And the crime? To describe it would give too much away. Suffice to say it starts with a murder involving a sword, three spears and an ancient box with a distinctive design. There's burglary, a hostage situation, forgery of a very specialized kind, and a lot of action which requires swift travel from one part of the UK to another to get there before the bad guys. Fortunately Fiona drives very fast indeed.

Immersing myself in one of Fiona's cases is like visiting another world. It's not always comfortable, but it's invariably utterly amazing. As Harry Bingham says himself, you never know quite where the story will end up. And that, surely, is the true meaning of mystery.
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Reviewer: Lynne Patrick

Harry Bingham is the author of the Fiona Griffiths series of crime novels, set in Cardiff and featuring a heroine described by the Sunday Times as 'The most startling protagonist in modern crime fiction ... brutal, freakish and totally original.' Harry - slightly less freakish than his creation - lives in Oxford with his wife and young family. He also runs The Writers' Workshop, an editorial consultancy for new writers. His books on Getting Published and How to Write are among the leading titles in their field. H enjoys rock-climbing, walking, and swimming.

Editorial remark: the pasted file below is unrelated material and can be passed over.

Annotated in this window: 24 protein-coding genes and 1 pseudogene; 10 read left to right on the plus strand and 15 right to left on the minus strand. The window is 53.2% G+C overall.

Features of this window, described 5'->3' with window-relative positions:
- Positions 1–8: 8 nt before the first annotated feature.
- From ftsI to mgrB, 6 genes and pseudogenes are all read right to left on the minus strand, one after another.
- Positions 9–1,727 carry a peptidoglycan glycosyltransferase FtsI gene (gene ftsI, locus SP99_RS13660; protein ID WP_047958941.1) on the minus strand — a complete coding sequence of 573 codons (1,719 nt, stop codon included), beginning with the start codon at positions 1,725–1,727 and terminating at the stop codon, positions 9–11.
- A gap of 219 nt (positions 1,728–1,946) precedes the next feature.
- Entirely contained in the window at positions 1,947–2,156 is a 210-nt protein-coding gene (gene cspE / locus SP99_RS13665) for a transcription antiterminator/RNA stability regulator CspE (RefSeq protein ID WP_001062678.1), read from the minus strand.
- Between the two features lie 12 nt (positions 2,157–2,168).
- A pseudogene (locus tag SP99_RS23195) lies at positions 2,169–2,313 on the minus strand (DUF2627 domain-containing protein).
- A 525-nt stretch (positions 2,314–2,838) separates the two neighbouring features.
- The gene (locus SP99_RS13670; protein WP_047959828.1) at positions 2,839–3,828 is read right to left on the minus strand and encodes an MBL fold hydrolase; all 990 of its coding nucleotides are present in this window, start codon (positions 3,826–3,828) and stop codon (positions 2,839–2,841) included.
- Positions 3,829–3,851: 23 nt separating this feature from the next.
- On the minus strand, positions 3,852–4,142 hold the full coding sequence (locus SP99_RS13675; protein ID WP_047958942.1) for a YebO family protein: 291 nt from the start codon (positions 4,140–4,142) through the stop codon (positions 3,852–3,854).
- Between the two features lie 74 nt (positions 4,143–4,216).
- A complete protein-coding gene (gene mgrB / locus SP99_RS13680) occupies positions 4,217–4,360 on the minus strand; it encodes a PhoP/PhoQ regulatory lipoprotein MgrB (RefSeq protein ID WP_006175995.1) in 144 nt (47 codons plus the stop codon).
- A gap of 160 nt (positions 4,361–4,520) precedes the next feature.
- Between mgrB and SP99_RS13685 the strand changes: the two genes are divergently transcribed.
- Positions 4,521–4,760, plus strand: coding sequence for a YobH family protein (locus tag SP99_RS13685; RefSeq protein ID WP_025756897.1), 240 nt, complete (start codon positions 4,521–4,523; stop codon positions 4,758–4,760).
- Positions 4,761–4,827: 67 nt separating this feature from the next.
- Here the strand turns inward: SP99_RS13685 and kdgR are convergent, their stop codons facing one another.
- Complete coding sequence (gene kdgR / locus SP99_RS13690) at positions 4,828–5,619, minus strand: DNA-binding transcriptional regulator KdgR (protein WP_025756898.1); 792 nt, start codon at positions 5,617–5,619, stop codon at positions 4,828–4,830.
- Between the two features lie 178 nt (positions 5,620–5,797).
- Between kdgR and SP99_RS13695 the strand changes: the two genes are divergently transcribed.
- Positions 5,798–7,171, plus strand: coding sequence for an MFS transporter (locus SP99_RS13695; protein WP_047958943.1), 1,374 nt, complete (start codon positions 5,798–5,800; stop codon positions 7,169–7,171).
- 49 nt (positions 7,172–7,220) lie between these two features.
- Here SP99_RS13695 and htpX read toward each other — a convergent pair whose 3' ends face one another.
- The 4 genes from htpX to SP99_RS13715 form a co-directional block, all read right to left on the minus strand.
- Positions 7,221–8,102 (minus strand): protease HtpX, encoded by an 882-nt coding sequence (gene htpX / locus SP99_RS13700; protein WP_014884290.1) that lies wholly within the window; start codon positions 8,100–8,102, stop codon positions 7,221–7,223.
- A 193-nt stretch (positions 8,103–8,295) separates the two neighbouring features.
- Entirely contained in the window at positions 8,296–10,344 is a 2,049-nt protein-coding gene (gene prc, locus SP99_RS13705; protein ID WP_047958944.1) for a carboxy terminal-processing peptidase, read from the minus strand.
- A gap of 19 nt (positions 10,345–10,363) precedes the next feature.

Lynne Patrick has been a writer ever since she could pick up a pen, and has enjoyed success with short stories, reviews and feature journalism, but never, alas, with a novel. She crossed to the dark side to become a publisher for a few years, and is proud to have launched several careers which are now burgeoning. She lives on the edge of rural Derbyshire in a house groaning with books, about half of them crime fiction.